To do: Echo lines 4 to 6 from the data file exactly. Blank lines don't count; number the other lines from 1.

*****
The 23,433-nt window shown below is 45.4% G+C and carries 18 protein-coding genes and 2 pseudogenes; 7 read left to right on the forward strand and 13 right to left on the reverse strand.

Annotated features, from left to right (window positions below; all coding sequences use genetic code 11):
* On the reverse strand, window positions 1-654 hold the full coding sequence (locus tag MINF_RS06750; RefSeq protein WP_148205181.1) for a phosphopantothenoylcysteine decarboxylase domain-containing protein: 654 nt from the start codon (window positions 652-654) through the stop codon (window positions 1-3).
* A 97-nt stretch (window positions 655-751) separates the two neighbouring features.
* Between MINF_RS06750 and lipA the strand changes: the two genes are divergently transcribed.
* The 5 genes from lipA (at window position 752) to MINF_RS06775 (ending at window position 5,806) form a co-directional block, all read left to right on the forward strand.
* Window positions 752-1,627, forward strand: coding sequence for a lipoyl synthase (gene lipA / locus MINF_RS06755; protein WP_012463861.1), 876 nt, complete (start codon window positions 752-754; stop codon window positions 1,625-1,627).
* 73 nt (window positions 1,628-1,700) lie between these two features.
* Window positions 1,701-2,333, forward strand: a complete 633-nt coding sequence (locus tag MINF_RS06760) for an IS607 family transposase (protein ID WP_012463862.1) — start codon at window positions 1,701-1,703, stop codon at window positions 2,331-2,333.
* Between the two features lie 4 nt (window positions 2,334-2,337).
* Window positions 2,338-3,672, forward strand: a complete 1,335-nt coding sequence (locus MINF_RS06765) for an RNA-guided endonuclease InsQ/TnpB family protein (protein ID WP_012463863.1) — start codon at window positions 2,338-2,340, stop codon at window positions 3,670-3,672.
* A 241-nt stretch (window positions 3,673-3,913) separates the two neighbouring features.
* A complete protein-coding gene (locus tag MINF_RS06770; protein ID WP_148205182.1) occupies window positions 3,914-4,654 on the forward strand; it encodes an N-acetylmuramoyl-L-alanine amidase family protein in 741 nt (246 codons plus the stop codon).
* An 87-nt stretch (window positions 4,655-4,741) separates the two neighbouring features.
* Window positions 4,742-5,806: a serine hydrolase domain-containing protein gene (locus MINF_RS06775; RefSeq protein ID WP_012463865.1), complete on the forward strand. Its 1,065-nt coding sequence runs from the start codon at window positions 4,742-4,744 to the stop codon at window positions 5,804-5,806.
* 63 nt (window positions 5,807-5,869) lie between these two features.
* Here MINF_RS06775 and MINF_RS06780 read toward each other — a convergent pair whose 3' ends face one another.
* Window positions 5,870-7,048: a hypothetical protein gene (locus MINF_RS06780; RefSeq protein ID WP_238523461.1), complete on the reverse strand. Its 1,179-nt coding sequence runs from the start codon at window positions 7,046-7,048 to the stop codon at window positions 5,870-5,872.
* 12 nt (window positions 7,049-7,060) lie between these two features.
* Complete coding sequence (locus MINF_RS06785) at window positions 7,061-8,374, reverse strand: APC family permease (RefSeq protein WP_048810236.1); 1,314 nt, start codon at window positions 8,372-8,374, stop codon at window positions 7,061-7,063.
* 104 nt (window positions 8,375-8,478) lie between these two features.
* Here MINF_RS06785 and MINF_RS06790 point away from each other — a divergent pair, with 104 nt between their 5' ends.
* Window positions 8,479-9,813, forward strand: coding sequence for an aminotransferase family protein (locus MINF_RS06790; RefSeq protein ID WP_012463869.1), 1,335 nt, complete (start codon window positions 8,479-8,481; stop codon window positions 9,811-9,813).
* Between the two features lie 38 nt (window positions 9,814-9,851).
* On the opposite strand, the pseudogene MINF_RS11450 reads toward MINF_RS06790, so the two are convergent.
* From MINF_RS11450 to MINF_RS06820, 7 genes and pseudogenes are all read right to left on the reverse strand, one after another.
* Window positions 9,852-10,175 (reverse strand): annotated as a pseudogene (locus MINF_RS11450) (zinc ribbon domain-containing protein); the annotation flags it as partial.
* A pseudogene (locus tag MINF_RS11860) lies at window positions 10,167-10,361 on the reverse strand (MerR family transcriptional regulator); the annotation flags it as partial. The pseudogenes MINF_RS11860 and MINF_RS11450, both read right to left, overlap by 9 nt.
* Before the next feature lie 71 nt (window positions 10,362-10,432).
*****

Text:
* A 97-nt stretch (window positions 655-751) separates the two neighbouring features.
* Between MINF_RS06750 and lipA the strand changes: the two genes are divergently transcribed.
* The 5 genes from lipA (at window position 752) to MINF_RS06775 (ending at window position 5,806) form a co-directional block, all read left to right on the forward strand.